Cassandra Caravello is one of Renaissance Venice’s lucky elite: with elegant gowns, sparkling jewels, her own lady’s maid, and a wealthy fiancé, she has everything a girl could desire. Yet ever since her parents’ death, Cassandra has felt trapped, alone in a city of water, where the dark and labyrinthine canals whisper of escape.When Cass stumbles upon a murdered woman—practically in her own backyard—she’s drawn into a dangerous world of courtesans, killers, and secret societies. Soon, she finds herself falling for Falco, a mysterious artist with a mischievous grin... and a spectacular skill for trouble. Can Cassandra find the murderer, before he finds her? And will she stay true to her fiancé, or succumb to her uncontrollable feelings for Falco?Beauty, love, romance, and mystery weave together in a stunning novel that’s as seductive and surprising as the city of Venice itself.
I wanted to like this book. It offered a unique story set in an exotic place with a forbidden romance and a compelling mystery. While the book delivered a foreign place, a romance and a mystery, I did not feel compelled to enjoy any of them. The main character was flighty and indecisive; the romance was melodramatic; the plot fell flat, and the locale was not exactly the definition of intoxicating.
Cassandra Caravello and I would not be best buds. I felt no compassion for her, or for whatever situation she'd stumbled into. At every turn she was getting in trouble. And not just finding it, but throwing herself into it! The girl's brain had the consistency of wallpaper paste. She threw herself into danger unnecessarily, and usually had nothing to show for it except that she has a penchant for being saved like a damsel in distress. And if she wasn't following scary lights into the darkness, or rowing across Venice by herself with a killer on the loose while pursuing a thin thread of logic, then she was passing out or throwing a temper tantrum. The girl was moody and a downright irritant.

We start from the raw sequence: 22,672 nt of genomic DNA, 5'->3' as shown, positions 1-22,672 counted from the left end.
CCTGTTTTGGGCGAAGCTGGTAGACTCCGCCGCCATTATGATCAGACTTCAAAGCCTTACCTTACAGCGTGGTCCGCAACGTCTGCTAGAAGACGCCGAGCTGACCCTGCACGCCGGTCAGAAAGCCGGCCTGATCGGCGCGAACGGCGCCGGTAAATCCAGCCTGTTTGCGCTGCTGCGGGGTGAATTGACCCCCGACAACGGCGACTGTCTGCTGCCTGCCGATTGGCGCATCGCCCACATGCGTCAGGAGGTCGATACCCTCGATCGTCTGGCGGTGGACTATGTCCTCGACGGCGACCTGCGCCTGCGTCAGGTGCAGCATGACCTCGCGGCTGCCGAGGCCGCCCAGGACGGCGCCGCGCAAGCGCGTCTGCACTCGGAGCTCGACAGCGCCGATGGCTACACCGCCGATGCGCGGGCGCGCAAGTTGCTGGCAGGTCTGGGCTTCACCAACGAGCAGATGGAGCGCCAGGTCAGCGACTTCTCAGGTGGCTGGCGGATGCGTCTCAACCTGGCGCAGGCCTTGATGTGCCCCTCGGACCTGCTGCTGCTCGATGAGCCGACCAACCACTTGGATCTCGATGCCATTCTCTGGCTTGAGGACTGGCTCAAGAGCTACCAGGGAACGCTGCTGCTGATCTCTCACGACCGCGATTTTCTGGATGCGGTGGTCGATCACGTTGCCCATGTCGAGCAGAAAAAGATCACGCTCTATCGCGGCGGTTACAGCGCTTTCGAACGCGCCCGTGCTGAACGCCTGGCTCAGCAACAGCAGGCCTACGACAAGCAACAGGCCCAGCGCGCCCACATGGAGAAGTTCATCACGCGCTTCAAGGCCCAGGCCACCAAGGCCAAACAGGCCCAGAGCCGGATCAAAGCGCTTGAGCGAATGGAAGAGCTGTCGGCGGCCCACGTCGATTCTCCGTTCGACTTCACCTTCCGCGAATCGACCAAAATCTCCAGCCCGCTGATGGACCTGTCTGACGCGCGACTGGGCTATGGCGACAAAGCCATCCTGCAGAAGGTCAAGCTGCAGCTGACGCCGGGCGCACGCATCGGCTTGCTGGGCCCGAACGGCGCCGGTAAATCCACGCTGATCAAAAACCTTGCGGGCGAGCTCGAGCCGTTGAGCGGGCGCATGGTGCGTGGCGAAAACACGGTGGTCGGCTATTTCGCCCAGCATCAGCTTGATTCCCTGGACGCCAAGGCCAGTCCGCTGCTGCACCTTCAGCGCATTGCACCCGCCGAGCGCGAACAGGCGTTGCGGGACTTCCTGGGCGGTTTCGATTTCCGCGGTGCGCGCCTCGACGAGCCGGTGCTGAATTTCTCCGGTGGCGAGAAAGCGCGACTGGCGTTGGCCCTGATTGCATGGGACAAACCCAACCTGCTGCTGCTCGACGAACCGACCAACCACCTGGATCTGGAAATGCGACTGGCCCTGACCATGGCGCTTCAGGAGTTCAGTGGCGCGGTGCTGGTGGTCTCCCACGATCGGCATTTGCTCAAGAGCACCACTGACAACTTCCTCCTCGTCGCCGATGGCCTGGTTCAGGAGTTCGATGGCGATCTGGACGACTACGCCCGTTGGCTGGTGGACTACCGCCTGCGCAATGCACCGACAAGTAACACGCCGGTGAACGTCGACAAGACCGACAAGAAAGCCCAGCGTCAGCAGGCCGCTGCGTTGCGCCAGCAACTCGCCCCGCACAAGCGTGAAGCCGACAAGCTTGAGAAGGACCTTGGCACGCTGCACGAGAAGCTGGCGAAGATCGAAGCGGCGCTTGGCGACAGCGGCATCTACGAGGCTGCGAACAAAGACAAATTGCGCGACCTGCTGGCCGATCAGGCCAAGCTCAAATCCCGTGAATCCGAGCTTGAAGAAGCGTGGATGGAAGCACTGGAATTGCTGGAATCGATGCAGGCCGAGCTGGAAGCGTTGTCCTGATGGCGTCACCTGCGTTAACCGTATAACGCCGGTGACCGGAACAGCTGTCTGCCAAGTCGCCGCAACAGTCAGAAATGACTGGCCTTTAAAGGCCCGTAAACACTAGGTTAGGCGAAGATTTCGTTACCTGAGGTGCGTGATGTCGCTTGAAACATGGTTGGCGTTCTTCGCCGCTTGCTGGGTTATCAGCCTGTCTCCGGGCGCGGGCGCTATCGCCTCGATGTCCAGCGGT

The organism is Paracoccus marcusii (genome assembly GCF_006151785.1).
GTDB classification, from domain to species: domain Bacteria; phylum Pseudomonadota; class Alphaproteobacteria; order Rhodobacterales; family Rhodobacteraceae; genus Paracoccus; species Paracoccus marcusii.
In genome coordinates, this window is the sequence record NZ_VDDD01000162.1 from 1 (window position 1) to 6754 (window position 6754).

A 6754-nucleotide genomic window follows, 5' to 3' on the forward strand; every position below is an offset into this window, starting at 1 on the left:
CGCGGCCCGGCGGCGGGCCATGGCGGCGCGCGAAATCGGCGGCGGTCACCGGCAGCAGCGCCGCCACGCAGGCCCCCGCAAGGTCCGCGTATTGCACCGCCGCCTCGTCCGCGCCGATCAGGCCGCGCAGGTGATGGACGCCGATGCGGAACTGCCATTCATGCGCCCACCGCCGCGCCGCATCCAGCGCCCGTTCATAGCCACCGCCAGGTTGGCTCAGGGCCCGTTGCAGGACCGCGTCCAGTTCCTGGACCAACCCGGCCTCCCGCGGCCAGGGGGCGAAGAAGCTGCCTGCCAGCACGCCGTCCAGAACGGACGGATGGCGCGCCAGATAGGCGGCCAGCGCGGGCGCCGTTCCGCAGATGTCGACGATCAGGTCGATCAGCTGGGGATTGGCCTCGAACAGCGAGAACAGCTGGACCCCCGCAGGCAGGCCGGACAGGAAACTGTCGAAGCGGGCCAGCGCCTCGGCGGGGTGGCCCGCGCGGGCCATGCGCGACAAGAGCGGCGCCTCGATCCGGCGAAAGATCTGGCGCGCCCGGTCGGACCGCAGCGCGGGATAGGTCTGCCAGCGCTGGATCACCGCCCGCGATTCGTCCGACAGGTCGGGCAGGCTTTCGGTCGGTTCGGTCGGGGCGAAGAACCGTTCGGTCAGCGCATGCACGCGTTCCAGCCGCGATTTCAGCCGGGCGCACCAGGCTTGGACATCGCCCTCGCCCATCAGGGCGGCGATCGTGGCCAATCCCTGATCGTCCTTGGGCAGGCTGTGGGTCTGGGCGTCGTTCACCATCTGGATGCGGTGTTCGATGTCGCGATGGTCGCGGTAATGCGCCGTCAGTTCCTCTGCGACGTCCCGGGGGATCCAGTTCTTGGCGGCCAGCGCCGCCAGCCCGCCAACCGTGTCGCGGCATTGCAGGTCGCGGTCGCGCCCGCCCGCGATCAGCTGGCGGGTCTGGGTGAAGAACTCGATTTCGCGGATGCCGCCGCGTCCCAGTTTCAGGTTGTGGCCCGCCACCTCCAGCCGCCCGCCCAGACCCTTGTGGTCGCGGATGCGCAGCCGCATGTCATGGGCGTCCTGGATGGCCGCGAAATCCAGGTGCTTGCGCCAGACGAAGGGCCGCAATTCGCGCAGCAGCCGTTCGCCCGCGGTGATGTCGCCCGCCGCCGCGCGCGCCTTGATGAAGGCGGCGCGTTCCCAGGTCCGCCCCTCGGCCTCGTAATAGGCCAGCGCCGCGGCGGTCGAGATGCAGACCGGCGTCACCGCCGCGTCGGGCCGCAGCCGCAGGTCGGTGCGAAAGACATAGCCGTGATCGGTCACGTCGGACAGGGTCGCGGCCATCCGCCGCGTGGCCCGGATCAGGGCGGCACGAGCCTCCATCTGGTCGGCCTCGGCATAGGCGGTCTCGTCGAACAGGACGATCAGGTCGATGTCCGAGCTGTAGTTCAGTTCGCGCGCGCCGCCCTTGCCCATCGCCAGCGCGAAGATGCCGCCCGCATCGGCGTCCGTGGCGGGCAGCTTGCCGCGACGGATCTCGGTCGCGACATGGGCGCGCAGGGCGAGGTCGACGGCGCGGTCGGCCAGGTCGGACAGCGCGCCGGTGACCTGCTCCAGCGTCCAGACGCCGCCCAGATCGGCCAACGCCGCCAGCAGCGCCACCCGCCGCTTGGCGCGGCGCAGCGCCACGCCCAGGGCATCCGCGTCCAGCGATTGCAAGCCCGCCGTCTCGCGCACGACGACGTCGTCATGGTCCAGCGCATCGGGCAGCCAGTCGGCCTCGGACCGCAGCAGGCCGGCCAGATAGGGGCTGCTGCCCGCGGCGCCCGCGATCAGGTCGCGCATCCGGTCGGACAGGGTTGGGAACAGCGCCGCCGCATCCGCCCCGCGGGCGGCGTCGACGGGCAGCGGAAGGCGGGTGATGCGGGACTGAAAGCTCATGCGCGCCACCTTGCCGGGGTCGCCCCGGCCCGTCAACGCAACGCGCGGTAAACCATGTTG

I didn't find much value in the love triangle, either. (For of course there must be a love triangle!) I normally despise love triangles because they almost always reflect poorly on the main character, and what should be a conflict, or obstacle, really just comes off as melodramatic tension. In this case, I felt no sense of tragedy at Cassandra's loss of her "true love." Partly because I did not care for Cassandra or her troubles, and partly because I felt no compassion for any of the other characters.
Also, I felt no stirring towards the world. I wanted to come out of the book feeling like I had just come back from an adventure. Venice is a place with enormous potential for a magical adventure story, and yet I just felt...very meh. Yes, I was shown gondolas and canals and palazzos, but while they were mentioned, I couldn't really see what was so magical about them. I couldn't sense the magic of the world at all because it lacked a lot of small, important details that would've brought it to life. The lasting effect was...less than intoxicating.
The plot was not compelling. The supposed "danger" to the character was overrated because nothing about the murders in Venice truly disrupted Cassandra's life. I slogged through it, waiting for the stakes to rise, waiting for something unexpected to happen. The plot twists bored me because I had figured them out several pages beforehand. By the end of it, the only thing I wanted to know was a) whodunnit and b) why. Both revelations were tiresome.
Overall, not impressed in the slightest. I don't think I'll be continuing with this series.
- pages - hardcover, 432
- published - October 2012
- publisher - Philomel
- genre - historical fiction
- received via - Southern ARC Tours
- rating - 2/5
- series - Secrets of the Eternal Rose